The last civilisation
The development spurt experienced in the past 200 years is entirely based on the discovery of cheap and later almost free energy (such as the 50,000 : 1 return on capital for energy from sweet crude in the Arabian peninsula).
Such almost free and apparently almost unlimited resource is bound to lead to enormous development and could have led to a truly rich and equal, satisfying society. Unfortunately we have allowed two trends to develop, which will lead to the complete destruction of the current civilisation. These are
1. Massive growth in population, leading to a biological overshoot and collapse.
2. Massive growth in consumption driven by the unrestrained capitalist system, which thrives on innovation and never ending pursuit of ever increasingly resource hungry and frivolous activities
The first of these is a simple biological overshoot as potentially present in most animal environments, where resource limitations are temporarily removed, leading to rapid population expansion, leading to exhaustion of those resources (usually food), leading to mass starvation and correction to sub-normal numbers.
In human terms that means rapid expansion of population fro munder 1 billion to over 9 billion in a matter of about 150 (or about 5 generations)- that's almost as fast bacteria in a test tube - they would manage that expansion in 3 generations). Now that we have hit the maximum energy and food production, numbers are likely to collapse to 3 billion or less over just 1 or 2 generations. It will not be a pretty picture. What happens after that depends on whether or not we learn to plan and manage civilisation on the basis of multiple generations, i.e. with at least 100 year horizon. That seems very unlikely, given the competitive manner of human nature. Many apparently theoretically wonderful human systems have failed because in the final analysis it proved impossible to change human nature.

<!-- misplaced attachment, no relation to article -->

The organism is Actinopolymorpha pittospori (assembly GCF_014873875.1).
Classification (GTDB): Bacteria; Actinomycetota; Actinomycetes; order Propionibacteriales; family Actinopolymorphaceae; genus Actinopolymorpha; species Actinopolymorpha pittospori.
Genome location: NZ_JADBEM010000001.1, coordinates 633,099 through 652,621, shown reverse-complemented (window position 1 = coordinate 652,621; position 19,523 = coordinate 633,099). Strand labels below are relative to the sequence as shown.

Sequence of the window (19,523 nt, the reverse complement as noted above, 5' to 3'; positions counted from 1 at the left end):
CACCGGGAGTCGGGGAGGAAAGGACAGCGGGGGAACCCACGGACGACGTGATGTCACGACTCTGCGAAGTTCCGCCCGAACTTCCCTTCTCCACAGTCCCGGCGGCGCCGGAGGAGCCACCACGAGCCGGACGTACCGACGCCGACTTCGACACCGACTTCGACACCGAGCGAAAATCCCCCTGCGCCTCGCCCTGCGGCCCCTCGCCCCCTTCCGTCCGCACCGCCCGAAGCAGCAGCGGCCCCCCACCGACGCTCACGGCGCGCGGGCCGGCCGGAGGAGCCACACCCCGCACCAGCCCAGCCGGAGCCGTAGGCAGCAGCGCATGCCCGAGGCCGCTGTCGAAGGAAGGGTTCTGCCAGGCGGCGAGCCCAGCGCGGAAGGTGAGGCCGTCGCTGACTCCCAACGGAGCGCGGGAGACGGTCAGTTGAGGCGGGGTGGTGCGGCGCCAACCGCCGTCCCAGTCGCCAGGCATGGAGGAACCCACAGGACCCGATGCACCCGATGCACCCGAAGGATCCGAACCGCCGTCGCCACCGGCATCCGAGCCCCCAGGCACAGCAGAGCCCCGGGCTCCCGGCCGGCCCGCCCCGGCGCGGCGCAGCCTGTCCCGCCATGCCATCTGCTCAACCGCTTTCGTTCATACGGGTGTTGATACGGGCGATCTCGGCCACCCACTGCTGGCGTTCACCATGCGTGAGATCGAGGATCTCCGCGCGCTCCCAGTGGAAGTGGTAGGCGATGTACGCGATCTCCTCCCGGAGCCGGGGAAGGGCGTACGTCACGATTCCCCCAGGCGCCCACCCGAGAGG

The second trend further exaggerates the first but also qualitatively increases our dependence on cheap energy, such that we are no longer, in any practical sense, able to go back to energy consumption at cost levels and in quantity per capita normal before the current development spurt.
Humanity had a fantastic chance to really achieve something when we discovered this almost free energy. But it would have required great deal of self restrained, which we, as a species, sadly lack.
Had we restrained our numbers to those in the 18th or 19th century, our current problems would have been at least one order of magnitude smaller and more manageable.
Had we restrained our conspicuous consumption and instead realise that fossil fuels were just a short term energy spike, we could have invested most of that energy into research and development in order to find and develop a truly inexhaustible energy source, which could have helped us design a sustainable lifestyle for our species of our own choosing.
As it is, once our current civilisation collapses, as it inevitably must, that will be the end of all advanced/ technological civilisations on this planet. That is because we will have already wasted the once only endowment of this almost free energy and indeed most other minerals and materials. And so no future civilisation will be able to repeat the experiment, which we have just so badly messed up.
That of course means that the flower power of the sixties really was the high point of all civilisations on this planet! What a sad indictment of the human species.